Another of Campbell’s tattoos, a simple spider on her back, provides another insight into what she’s made of. She laughs, recounting the time a friend noticed it only had six legs, “I tell everyone it was in the war,” she says. And while all her limbs are intact, it’s clear that conflict and mission are both obstacles she’s willing to wrangle into submission. In 1996, Campbell took over Amy’s Arboretum location, as well as the challenge of taking it from a low-selling and less-than- organized store to a sparkling shop that ultimately boasted the highest sales in the company. That’s also where she began to hone her customer skills. “Stick me in front of people and I’m happy,” Campbell. “At the Arboretum store, I learned to gauge people,” she continues, describing how she developed a sixth sense for knowing who wanted to be engaged, who just wanted to get through line, etcetera.

It may sound a little dramatic for the levity-filled world of ice cream, but there’s no science to how long a wrist will hold out. Within a couple of years, Campbell was suffering from Carpal Tunnel Syndrome and left Amy’s. For about a year, she managed a dog grooming business, then one year later, in 1999, she was hired back at Amy’s as business manager, which ultimately led to her current job as Amy’s catering manager. But first, she embraced her nomadic nature one more time, and she found herself on a sabbatical of sorts in Eureka Springs, Ark.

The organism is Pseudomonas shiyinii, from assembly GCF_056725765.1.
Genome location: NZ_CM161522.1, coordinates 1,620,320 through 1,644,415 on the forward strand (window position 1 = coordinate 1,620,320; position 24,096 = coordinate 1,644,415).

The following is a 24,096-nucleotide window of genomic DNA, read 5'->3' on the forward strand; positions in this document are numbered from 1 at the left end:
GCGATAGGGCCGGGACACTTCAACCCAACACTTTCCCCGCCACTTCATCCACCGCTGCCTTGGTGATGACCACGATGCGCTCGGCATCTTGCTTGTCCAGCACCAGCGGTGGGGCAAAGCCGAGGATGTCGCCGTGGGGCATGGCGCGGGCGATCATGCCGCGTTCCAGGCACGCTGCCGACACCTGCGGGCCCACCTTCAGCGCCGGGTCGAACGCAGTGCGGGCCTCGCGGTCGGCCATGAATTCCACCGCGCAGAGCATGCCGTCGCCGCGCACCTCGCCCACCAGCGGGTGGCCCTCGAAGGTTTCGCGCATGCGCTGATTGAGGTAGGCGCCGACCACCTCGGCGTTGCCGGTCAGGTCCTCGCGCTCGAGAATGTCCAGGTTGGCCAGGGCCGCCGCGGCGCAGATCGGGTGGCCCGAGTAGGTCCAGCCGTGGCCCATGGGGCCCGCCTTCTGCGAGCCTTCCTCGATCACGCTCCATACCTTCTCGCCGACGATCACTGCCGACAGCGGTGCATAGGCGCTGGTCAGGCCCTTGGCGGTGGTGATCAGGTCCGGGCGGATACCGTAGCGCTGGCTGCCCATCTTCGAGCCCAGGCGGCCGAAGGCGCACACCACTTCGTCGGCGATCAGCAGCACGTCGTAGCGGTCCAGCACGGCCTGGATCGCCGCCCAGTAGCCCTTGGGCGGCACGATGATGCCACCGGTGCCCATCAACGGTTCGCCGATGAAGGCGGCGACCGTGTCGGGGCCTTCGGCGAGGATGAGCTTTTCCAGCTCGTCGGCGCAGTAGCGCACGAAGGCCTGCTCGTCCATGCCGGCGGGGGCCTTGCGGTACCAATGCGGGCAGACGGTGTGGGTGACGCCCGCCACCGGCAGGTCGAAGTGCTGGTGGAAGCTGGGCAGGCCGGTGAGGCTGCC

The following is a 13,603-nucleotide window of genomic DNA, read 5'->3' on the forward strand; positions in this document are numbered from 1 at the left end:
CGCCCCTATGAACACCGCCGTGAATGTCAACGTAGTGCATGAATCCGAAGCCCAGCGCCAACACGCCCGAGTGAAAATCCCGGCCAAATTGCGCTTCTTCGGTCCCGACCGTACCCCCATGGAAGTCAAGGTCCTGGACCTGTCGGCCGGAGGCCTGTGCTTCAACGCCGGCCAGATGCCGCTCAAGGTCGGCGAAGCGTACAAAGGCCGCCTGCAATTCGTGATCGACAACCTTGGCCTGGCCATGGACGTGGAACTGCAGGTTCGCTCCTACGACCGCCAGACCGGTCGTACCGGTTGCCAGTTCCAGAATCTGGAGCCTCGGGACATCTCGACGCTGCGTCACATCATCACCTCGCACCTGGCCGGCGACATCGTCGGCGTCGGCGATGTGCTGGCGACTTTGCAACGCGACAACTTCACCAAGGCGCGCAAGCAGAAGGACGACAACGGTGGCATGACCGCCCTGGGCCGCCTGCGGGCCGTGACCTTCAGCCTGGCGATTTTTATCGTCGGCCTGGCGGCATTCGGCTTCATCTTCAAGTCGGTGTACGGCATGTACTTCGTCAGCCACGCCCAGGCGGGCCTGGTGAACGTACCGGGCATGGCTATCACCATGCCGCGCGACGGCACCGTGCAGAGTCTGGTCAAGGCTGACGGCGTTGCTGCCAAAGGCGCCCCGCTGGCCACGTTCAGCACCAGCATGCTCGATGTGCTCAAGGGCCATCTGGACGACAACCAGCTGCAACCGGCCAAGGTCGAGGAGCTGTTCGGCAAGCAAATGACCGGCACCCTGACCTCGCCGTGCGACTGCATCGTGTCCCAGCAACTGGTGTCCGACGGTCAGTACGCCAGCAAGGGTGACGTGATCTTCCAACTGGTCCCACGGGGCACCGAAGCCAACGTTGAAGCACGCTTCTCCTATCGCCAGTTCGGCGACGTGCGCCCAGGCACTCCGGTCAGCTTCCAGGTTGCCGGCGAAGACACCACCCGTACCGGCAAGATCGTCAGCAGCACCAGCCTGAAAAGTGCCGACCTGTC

On her left shoulder, another tattoo proclaims Campbell’s status as a mama’s girl. (Campbell came out to her very supportive mom when she was 21. According to Campbell, her mom told her, “I was wondering if I was going to have to drag you out of the closet.”) While in Eureka Springs, Campbell began her journey toward mama status as well when she met her wife, Dana, who works as a manager at Wheatsville Food Co-op. Dana was transitioning out of a marriage to her daughter Sairah’s father. After returning to Austin, Campbell, Dana, and Sairah live together with a collection of three cats and a couple of dogs. Clearly beaming with pride about her family, Campbell jokes, “The really great thing about Sairah is that she’s already potty trained.”

Jokes aside, Campbell takes her station as spouse and mom seriously. In fact, after more than six years together, Campbell and Dana were married on Friday the 13th this past March. The couple was featured in an Austin Chronicle article about the struggles gay and lesbian couples face while planning their weddings. After meeting with their first-choice venue, “we were told, ‘we don’t do those here,’” Campbell said. After finding a welcoming venue, the couple were married with both families in attendance and Pastor Jack Worthy officiated. “He’s an amazing man – and he got all the pronouns right, wore his collar, and included Sairah. She also said “‘she did’” to become part of the family.”

Now back at Amy’s and working as the company’s catering manager, Campbell says, “75% of my day is spent communicating on the phone and via e-mail with customers. I’m in constant communication with people.” And most of that time is spent focusing on making people happy. “I like to call myself the miracle worker because I’m constantly figuring out how to fill last minute orders and requests,” she said. “Times are few and far between that I tell someone no. It’s our mission statement to make someone’s day, so I’m not going to tell them no.”